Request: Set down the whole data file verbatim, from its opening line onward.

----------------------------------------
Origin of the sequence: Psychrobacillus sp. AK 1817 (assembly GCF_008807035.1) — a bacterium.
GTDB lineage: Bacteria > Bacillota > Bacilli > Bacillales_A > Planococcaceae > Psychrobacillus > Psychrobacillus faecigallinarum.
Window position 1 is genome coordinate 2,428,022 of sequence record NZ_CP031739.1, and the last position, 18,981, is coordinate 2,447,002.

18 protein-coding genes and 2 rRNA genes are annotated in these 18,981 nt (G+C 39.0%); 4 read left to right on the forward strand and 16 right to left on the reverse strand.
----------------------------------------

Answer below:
Origin of the sequence: Psychrobacillus sp. AK 1817 (assembly GCF_008807035.1) — a bacterium.
GTDB lineage: Bacteria > Bacillota > Bacilli > Bacillales_A > Planococcaceae > Psychrobacillus > Psychrobacillus faecigallinarum.
Window position 1 is genome coordinate 2,428,022 of sequence record NZ_CP031739.1, and the last position, 18,981, is coordinate 2,447,002.

18 protein-coding genes and 2 rRNA genes are annotated in these 18,981 nt (G+C 39.0%); 4 read left to right on the forward strand and 16 right to left on the reverse strand.